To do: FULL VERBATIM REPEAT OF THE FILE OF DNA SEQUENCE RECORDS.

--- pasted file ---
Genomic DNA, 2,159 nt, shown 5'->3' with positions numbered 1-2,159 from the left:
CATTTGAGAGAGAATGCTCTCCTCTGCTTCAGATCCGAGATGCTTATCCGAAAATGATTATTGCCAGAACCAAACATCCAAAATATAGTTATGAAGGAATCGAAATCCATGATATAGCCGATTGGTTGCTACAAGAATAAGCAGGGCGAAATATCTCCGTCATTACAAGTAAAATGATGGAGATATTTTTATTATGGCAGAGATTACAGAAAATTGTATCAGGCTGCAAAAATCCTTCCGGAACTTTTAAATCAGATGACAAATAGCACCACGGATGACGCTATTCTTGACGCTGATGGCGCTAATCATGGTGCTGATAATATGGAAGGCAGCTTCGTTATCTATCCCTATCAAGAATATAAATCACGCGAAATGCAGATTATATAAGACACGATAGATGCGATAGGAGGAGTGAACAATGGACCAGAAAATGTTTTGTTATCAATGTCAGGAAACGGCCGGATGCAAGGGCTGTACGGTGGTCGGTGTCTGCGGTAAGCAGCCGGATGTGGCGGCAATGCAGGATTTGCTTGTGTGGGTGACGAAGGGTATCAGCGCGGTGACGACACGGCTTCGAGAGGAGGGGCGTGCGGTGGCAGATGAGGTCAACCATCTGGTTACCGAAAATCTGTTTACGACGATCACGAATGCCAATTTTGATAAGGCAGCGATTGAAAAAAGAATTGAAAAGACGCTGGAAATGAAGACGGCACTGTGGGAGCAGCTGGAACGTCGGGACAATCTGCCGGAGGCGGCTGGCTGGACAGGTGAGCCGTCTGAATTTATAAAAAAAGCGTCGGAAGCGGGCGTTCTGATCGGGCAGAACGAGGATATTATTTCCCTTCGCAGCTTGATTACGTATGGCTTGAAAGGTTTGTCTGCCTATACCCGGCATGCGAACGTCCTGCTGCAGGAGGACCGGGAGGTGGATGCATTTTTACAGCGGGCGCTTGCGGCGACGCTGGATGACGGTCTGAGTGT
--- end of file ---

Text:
Genomic DNA, 2,159 nt, shown 5'->3' with positions numbered 1-2,159 from the left:
CATTTGAGAGAGAATGCTCTCCTCTGCTTCAGATCCGAGATGCTTATCCGAAAATGATTATTGCCAGAACCAAACATCCAAAATATAGTTATGAAGGAATCGAAATCCATGATATAGCCGATTGGTTGCTACAAGAATAAGCAGGGCGAAATATCTCCGTCATTACAAGTAAAATGATGGAGATATTTTTATTATGGCAGAGATTACAGAAAATTGTATCAGGCTGCAAAAATCCTTCCGGAACTTTTAAATCAGATGACAAATAGCACCACGGATGACGCTATTCTTGACGCTGATGGCGCTAATCATGGTGCTGATAATATGGAAGGCAGCTTCGTTATCTATCCCTATCAAGAATATAAATCACGCGAAATGCAGATTATATAAGACACGATAGATGCGATAGGAGGAGTGAACAATGGACCAGAAAATGTTTTGTTATCAATGTCAGGAAACGGCCGGATGCAAGGGCTGTACGGTGGTCGGTGTCTGCGGTAAGCAGCCGGATGTGGCGGCAATGCAGGATTTGCTTGTGTGGGTGACGAAGGGTATCAGCGCGGTGACGACACGGCTTCGAGAGGAGGGGCGTGCGGTGGCAGATGAGGTCAACCATCTGGTTACCGAAAATCTGTTTACGACGATCACGAATGCCAATTTTGATAAGGCAGCGATTGAAAAAAGAATTGAAAAGACGCTGGAAATGAAGACGGCACTGTGGGAGCAGCTGGAACGTCGGGACAATCTGCCGGAGGCGGCTGGCTGGACAGGTGAGCCGTCTGAATTTATAAAAAAAGCGTCGGAAGCGGGCGTTCTGATCGGGCAGAACGAGGATATTATTTCCCTTCGCAGCTTGATTACGTATGGCTTGAAAGGTTTGTCTGCCTATACCCGGCATGCGAACGTCCTGCTGCAGGAGGACCGGGAGGTGGATGCATTTTTACAGCGGGCGCTTGCGGCGACGCTGGATGACGGTCTGAGTGT